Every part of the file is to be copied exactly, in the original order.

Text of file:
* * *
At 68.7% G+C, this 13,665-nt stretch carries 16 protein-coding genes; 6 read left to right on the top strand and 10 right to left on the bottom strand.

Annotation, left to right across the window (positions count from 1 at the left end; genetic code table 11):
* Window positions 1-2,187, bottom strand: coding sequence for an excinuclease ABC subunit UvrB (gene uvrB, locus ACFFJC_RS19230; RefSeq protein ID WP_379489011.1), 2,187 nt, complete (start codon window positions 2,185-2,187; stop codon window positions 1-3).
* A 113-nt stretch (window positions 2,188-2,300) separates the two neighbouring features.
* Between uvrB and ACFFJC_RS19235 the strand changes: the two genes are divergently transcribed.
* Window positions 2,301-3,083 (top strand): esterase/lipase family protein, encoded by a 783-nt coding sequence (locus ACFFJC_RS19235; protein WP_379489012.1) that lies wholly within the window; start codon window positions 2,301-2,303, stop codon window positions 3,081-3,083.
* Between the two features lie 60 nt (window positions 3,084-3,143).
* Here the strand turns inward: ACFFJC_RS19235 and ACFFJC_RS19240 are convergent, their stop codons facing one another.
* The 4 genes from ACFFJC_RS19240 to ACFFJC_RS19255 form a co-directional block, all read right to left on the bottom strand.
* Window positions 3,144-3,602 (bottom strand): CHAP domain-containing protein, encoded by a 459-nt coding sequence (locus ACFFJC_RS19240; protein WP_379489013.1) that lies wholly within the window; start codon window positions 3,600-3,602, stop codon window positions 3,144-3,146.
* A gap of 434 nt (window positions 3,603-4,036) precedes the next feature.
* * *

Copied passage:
At 68.7% G+C, this 13,665-nt stretch carries 16 protein-coding genes; 6 read left to right on the top strand and 10 right to left on the bottom strand.

Annotation, left to right across the window (positions count from 1 at the left end; genetic code table 11):
* Window positions 1-2,187, bottom strand: coding sequence for an excinuclease ABC subunit UvrB (gene uvrB, locus ACFFJC_RS19230; RefSeq protein ID WP_379489011.1), 2,187 nt, complete (start codon window positions 2,185-2,187; stop codon window positions 1-3).
* A 113-nt stretch (window positions 2,188-2,300) separates the two neighbouring features.
* Between uvrB and ACFFJC_RS19235 the strand changes: the two genes are divergently transcribed.
* Window positions 2,301-3,083 (top strand): esterase/lipase family protein, encoded by a 783-nt coding sequence (locus ACFFJC_RS19235; protein WP_379489012.1) that lies wholly within the window; start codon window positions 2,301-2,303, stop codon window positions 3,081-3,083.
* Between the two features lie 60 nt (window positions 3,084-3,143).
* Here the strand turns inward: ACFFJC_RS19235 and ACFFJC_RS19240 are convergent, their stop codons facing one another.
* The 4 genes from ACFFJC_RS19240 to ACFFJC_RS19255 form a co-directional block, all read right to left on the bottom strand.
* Window positions 3,144-3,602 (bottom strand): CHAP domain-containing protein, encoded by a 459-nt coding sequence (locus ACFFJC_RS19240; protein WP_379489013.1) that lies wholly within the window; start codon window positions 3,600-3,602, stop codon window positions 3,144-3,146.
* A gap of 434 nt (window positions 3,603-4,036) precedes the next feature.